Following news earlier this week that Etihad is likely to become the next carrier to ground its Airbus A380 fleet, new data from Cirium has revealed the dire straights the aircraft finds itself in.
Of the 240 planes currently with airlines around the world, just 21 are in service.
Cirium data (as of March 16th) shows Emirates remains the largest operator of the plane, with 15 in service, while China Southern Airlines, with five, and Korean Air, with one, are the other airlines currently using the aircraft.
Emirates has nearly half of the A380s in the world currently in storage, with 102 on the tarmac, while Singapore Airlines (19), Lufthansa (14) and Qantas (12) also have a large number out of service.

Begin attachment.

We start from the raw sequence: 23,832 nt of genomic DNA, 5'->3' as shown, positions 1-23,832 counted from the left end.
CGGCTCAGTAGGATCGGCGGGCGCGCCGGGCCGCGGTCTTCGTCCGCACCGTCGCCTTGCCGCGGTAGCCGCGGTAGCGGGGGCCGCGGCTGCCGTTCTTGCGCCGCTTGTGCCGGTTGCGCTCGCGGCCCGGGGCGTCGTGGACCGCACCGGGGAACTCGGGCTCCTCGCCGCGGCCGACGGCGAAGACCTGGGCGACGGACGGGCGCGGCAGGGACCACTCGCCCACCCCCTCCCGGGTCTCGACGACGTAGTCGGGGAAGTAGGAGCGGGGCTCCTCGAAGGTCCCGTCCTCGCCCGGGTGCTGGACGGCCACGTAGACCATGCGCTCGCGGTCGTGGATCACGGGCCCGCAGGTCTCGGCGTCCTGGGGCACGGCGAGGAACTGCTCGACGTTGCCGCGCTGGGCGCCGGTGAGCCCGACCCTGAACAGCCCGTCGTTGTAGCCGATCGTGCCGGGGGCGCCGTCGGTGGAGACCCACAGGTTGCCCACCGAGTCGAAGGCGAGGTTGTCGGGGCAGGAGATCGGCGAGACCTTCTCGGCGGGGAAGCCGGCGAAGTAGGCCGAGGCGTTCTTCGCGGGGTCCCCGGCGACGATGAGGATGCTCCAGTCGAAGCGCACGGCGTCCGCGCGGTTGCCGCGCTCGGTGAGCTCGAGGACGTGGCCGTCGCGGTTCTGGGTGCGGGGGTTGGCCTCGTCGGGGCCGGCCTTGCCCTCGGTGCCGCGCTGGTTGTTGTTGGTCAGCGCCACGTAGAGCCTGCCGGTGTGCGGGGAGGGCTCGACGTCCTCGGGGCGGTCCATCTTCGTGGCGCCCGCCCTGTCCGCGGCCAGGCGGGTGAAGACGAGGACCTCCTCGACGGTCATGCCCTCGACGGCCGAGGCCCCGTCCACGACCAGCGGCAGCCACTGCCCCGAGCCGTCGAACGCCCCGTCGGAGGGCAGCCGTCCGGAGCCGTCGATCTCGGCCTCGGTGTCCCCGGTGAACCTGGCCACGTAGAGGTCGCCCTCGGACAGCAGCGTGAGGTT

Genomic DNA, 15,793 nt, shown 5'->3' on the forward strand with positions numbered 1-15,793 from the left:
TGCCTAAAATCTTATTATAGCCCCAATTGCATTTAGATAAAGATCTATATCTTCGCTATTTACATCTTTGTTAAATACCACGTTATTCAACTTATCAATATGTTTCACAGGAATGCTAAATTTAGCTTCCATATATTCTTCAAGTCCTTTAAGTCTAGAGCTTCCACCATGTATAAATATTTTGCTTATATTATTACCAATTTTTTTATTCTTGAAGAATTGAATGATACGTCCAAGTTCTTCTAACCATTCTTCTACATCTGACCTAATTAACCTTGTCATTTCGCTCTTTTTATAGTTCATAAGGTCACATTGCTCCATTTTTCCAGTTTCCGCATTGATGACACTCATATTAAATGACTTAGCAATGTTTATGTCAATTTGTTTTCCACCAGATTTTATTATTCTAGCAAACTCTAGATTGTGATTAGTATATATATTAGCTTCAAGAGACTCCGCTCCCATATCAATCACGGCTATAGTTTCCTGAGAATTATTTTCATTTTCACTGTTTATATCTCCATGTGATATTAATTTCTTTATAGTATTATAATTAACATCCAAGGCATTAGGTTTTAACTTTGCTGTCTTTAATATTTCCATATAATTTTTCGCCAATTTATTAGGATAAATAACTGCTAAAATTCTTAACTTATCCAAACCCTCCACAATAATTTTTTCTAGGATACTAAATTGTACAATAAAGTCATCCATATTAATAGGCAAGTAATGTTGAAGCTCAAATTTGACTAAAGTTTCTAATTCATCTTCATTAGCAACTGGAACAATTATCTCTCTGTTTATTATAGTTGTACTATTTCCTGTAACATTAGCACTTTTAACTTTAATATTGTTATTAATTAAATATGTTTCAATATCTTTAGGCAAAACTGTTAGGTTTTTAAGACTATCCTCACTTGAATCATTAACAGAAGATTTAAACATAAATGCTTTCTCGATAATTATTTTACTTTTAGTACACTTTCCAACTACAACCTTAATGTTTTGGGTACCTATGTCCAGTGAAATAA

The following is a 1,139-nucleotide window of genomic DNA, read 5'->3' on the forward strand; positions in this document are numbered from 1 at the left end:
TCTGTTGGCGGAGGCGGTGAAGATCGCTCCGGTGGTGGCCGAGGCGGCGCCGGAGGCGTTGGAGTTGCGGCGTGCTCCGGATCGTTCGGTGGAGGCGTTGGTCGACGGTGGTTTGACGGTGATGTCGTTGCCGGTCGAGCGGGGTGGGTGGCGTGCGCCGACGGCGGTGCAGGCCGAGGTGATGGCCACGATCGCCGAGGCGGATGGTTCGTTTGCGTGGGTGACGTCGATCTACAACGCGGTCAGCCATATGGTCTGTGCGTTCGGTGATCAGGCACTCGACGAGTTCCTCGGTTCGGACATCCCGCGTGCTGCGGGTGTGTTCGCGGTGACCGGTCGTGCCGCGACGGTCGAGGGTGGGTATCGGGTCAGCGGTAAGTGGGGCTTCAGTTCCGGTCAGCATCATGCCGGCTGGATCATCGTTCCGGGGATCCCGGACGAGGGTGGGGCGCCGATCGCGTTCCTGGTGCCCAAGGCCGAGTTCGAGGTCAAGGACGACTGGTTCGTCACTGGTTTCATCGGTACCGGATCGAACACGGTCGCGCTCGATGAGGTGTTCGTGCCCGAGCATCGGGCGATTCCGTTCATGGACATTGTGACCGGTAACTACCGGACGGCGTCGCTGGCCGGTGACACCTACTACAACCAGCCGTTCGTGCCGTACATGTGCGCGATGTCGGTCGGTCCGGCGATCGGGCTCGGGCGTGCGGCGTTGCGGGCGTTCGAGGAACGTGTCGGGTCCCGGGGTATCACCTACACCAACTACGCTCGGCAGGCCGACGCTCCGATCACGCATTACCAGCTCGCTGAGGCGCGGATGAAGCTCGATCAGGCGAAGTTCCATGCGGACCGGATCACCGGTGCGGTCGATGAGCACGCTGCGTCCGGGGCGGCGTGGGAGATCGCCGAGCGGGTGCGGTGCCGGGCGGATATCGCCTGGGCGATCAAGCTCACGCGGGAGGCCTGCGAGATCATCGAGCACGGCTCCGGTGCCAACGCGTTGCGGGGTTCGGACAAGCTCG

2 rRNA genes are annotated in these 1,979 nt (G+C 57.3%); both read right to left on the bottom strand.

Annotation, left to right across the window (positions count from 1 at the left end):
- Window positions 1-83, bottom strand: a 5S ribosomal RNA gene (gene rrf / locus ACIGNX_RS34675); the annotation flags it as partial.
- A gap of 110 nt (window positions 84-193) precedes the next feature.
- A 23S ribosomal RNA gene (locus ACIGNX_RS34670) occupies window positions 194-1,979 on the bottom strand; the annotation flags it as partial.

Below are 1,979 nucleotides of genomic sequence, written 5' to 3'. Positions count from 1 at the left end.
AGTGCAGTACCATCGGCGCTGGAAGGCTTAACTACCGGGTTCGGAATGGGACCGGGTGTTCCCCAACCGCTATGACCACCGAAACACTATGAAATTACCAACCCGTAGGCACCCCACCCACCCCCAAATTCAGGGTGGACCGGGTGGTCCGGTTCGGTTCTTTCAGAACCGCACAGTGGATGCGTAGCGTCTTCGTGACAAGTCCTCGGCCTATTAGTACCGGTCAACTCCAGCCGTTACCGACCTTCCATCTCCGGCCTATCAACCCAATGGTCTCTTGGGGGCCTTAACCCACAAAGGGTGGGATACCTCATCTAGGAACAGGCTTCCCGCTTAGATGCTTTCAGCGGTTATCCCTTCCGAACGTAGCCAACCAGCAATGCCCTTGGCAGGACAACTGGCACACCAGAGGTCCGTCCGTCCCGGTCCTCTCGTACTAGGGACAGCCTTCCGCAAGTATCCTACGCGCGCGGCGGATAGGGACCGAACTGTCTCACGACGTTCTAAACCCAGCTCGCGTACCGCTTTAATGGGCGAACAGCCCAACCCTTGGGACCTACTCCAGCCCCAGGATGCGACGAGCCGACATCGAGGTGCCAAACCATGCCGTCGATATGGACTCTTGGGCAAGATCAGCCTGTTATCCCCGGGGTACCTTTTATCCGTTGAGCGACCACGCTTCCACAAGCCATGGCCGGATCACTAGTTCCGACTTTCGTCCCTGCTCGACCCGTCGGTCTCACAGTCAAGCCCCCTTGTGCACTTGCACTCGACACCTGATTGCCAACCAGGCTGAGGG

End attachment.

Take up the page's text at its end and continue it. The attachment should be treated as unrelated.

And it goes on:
It remains to be seen how many ever fly commercially again, with IATA predicting passenger figures will not return to levels seen in 2019 until at least 2024.
Airbus itself has previously said it expects to stop manufacturing the aircraft type this year, while only four were made last year.
Air France, Lufthansa and Qantas are among the other carriers to have outlined plans to curtail the use of the A380 following the Covid-19 pandemic.
All Nippon Airways was the last new customer to take delivery of a new A380 in 2019.
Just 14 years after its launch, in October 2007, it seems the end may already be in sight for the Airbus A380.